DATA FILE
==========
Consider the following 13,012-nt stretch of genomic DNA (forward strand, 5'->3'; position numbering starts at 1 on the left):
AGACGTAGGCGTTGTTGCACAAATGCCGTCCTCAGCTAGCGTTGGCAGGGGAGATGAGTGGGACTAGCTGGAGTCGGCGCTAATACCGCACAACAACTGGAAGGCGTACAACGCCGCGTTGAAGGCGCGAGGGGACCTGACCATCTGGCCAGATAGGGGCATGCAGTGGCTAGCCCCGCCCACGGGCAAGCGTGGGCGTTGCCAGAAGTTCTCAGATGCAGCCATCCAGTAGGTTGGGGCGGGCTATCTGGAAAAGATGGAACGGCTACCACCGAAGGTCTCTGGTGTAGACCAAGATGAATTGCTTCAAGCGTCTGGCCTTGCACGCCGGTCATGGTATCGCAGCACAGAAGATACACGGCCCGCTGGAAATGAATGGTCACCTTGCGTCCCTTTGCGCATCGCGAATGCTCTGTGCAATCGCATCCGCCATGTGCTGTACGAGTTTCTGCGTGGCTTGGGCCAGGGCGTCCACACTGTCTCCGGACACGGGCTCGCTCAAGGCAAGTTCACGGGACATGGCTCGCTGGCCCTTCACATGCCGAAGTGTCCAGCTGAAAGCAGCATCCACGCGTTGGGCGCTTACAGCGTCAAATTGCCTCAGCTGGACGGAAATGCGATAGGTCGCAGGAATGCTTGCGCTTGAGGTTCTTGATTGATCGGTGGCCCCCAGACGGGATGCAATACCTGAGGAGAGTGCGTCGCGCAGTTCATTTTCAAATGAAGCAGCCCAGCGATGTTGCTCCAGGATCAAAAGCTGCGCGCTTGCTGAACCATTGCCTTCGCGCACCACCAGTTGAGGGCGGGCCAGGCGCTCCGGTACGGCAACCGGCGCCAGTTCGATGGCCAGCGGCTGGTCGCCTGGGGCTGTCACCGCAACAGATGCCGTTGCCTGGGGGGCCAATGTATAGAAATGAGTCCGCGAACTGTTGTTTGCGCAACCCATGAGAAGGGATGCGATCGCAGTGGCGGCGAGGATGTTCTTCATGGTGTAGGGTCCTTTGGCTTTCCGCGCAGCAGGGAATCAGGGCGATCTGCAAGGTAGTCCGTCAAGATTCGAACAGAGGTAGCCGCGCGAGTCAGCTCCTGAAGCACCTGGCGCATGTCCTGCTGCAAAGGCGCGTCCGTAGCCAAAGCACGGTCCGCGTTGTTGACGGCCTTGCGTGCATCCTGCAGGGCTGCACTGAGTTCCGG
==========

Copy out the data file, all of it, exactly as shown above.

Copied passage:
Consider the following 13,012-nt stretch of genomic DNA (forward strand, 5'->3'; position numbering starts at 1 on the left):
AGACGTAGGCGTTGTTGCACAAATGCCGTCCTCAGCTAGCGTTGGCAGGGGAGATGAGTGGGACTAGCTGGAGTCGGCGCTAATACCGCACAACAACTGGAAGGCGTACAACGCCGCGTTGAAGGCGCGAGGGGACCTGACCATCTGGCCAGATAGGGGCATGCAGTGGCTAGCCCCGCCCACGGGCAAGCGTGGGCGTTGCCAGAAGTTCTCAGATGCAGCCATCCAGTAGGTTGGGGCGGGCTATCTGGAAAAGATGGAACGGCTACCACCGAAGGTCTCTGGTGTAGACCAAGATGAATTGCTTCAAGCGTCTGGCCTTGCACGCCGGTCATGGTATCGCAGCACAGAAGATACACGGCCCGCTGGAAATGAATGGTCACCTTGCGTCCCTTTGCGCATCGCGAATGCTCTGTGCAATCGCATCCGCCATGTGCTGTACGAGTTTCTGCGTGGCTTGGGCCAGGGCGTCCACACTGTCTCCGGACACGGGCTCGCTCAAGGCAAGTTCACGGGACATGGCTCGCTGGCCCTTCACATGCCGAAGTGTCCAGCTGAAAGCAGCATCCACGCGTTGGGCGCTTACAGCGTCAAATTGCCTCAGCTGGACGGAAATGCGATAGGTCGCAGGAATGCTTGCGCTTGAGGTTCTTGATTGATCGGTGGCCCCCAGACGGGATGCAATACCTGAGGAGAGTGCGTCGCGCAGTTCATTTTCAAATGAAGCAGCCCAGCGATGTTGCTCCAGGATCAAAAGCTGCGCGCTTGCTGAACCATTGCCTTCGCGCACCACCAGTTGAGGGCGGGCCAGGCGCTCCGGTACGGCAACCGGCGCCAGTTCGATGGCCAGCGGCTGGTCGCCTGGGGCTGTCACCGCAACAGATGCCGTTGCCTGGGGGGCCAATGTATAGAAATGAGTCCGCGAACTGTTGTTTGCGCAACCCATGAGAAGGGATGCGATCGCAGTGGCGGCGAGGATGTTCTTCATGGTGTAGGGTCCTTTGGCTTTCCGCGCAGCAGGGAATCAGGGCGATCTGCAAGGTAGTCCGTCAAGATTCGAACAGAGGTAGCCGCGCGAGTCAGCTCCTGAAGCACCTGGCGCATGTCCTGCTGCAAAGGCGCGTCCGTAGCCAAAGCACGGTCCGCGTTGTTGACGGCCTTGCGTGCATCCTGCAGGGCTGCACTGAGTTCCGG